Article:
Delhi Sees 3rd Straight 'Cold Day', Maximum Temperature 6 Notches Below Normal

The night temperature in Delhi dipped to 5.8 degrees Celsius, three notches below normal, as cold northwesterly winds swept the northern plains.

Delhi Sees 3rd Straight 'Cold Day', Maximum Temperature 6 Notches Below Normal

Delhi has recorded seven cold days in January so far, according to IMD.

New Delhi:

Delhi experienced a cold day on Wednesday but it was not as chilly as the day before, according to the India Meteorological Department.

The night temperature dipped to 5.8 degrees Celsius, three notches below normal, as cold northwesterly winds swept the northern plains. The city's maximum temperature peaked at 16.4 degrees Celsius, six notches below the normal.

Palam, Narela and Jafarpur recorded a severe cold day -- their maximum temperature was at least 6.5 degrees below the normal.

It was also the third consecutive "cold day" in the national capital.

Delhi had seen the coldest January day in nine years on Tuesday, with the maximum temperature plunging 10 notches below the normal and settling at 12.1 degrees Celsius.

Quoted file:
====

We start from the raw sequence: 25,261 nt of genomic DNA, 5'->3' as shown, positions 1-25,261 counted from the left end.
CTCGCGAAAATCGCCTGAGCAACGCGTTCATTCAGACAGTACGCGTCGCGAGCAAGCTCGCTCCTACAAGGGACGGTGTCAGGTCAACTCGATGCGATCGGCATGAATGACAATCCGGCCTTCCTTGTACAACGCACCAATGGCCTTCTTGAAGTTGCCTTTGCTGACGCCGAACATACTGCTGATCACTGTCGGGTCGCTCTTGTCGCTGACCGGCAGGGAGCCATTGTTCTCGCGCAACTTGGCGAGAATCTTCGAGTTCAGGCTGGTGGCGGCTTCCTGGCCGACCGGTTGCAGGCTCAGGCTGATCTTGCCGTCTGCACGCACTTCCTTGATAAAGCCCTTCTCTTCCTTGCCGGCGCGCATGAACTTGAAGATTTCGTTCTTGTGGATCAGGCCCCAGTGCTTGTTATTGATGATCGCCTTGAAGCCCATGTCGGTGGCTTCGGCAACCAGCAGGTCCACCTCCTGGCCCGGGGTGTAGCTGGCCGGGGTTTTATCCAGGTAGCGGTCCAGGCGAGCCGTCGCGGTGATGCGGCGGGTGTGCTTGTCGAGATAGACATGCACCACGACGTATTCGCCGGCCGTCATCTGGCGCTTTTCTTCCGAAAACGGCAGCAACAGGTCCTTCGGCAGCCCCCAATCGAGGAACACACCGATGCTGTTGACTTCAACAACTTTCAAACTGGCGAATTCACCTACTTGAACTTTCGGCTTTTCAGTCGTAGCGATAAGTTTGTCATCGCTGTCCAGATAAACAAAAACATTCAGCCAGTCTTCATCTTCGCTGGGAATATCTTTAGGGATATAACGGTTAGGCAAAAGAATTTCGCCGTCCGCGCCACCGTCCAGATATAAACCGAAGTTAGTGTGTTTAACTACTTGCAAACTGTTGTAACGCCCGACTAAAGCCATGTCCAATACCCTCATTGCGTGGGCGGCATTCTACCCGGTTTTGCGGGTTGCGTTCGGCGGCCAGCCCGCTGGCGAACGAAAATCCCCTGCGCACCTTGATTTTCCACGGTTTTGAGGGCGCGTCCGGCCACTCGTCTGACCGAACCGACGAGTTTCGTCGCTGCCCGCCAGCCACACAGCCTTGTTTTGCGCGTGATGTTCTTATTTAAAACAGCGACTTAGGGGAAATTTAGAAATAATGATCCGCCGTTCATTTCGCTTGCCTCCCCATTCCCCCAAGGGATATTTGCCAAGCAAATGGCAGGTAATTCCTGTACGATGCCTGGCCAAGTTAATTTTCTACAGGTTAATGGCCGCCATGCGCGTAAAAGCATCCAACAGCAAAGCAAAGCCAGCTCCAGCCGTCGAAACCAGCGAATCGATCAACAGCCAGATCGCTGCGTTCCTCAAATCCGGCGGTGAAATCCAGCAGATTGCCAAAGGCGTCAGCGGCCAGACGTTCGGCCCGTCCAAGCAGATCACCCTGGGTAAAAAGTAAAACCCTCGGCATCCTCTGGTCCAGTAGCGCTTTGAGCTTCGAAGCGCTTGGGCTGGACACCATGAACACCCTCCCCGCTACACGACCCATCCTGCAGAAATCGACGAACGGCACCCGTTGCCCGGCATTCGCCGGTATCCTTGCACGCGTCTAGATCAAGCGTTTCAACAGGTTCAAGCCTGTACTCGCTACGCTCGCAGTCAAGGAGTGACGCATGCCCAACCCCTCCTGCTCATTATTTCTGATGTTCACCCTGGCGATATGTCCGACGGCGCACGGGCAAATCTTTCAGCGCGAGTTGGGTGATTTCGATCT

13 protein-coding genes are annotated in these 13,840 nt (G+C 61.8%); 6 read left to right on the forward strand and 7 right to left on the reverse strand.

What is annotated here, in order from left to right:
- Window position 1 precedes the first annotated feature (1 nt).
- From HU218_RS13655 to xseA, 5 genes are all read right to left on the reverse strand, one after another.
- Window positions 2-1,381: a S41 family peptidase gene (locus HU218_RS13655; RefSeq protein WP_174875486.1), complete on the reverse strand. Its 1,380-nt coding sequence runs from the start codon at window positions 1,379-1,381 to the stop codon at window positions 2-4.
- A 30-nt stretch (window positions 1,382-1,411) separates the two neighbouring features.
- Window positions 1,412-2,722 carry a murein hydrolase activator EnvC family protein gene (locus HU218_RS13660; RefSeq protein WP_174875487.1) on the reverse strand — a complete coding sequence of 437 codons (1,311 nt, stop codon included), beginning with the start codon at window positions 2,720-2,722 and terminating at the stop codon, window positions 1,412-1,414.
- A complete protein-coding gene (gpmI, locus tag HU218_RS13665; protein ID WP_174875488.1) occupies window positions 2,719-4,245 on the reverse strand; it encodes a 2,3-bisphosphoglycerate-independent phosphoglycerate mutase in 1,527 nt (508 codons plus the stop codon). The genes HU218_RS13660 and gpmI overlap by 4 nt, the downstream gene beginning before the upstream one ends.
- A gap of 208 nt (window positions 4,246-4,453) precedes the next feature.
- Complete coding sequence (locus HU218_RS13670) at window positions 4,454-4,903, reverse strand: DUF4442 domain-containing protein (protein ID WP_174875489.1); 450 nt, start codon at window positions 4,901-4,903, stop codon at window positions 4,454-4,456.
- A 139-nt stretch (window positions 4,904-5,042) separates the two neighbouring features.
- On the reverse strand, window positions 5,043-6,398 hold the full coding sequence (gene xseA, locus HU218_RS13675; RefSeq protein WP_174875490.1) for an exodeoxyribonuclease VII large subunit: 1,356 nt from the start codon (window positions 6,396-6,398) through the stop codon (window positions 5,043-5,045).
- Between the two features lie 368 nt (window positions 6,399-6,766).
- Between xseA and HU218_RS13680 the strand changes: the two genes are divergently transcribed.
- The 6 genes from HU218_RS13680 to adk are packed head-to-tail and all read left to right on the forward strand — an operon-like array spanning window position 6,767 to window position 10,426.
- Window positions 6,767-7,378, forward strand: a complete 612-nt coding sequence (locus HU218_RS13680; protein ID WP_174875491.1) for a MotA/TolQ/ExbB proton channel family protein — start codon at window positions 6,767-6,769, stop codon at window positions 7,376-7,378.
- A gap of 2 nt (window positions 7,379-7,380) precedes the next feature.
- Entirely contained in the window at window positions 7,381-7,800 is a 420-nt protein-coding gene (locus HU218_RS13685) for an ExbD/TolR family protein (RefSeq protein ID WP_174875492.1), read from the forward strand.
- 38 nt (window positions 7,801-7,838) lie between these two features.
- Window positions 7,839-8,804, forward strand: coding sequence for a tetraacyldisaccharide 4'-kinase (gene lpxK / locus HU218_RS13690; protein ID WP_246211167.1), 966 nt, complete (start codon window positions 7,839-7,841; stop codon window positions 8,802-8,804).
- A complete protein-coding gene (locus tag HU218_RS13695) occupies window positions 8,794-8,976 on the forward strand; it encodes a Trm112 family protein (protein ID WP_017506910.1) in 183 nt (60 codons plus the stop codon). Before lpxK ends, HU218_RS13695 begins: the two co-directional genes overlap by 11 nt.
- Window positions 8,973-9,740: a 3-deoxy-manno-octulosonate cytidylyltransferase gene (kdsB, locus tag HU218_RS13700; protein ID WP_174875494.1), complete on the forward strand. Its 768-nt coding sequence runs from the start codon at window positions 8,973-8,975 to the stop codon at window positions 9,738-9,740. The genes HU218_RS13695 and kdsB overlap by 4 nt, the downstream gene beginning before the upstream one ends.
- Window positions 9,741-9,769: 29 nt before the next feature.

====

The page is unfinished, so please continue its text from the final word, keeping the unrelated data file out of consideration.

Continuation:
Before this, January 3, 2013, had experienced a maximum temperature of 9.8 degrees Celsius, according to India Meteorological Department (IMD) data.

The cold was so intense that all weather stations in Delhi recorded their maximum temperatures 10 degrees to 11 degrees Celsius below normal.

According to IMD, a "cold day" is when the minimum temperature is less than 10 degrees Celsius and the maximum is at least 4.5 degrees Celsius below the normal. A "severe cold day" is when the maximum temperature is at least 6.5 notches below the normal.

According to IMD data, Delhi has recorded seven cold days in January so far, the highest in the month in at least a decade.

Senior IMD scientist R K Jenamani said Delhi has recorded a maximum temperature of less than 17 degrees Celsius on 12 days this month, the highest since 2003 which had seen 18 such days.

The maximum temperatures have been lower than normal since the second week of January. Minimum temperatures have been close to or above normal.

This is largely due to fog and low clouds preventing long exposure to the sun.

There have been seven western disturbances in Delhi this January as against a normal of three to four in the month.

Rains due to the western disturbances increased moisture in the air which led to foggy conditions amid low temperatures on most of the days.

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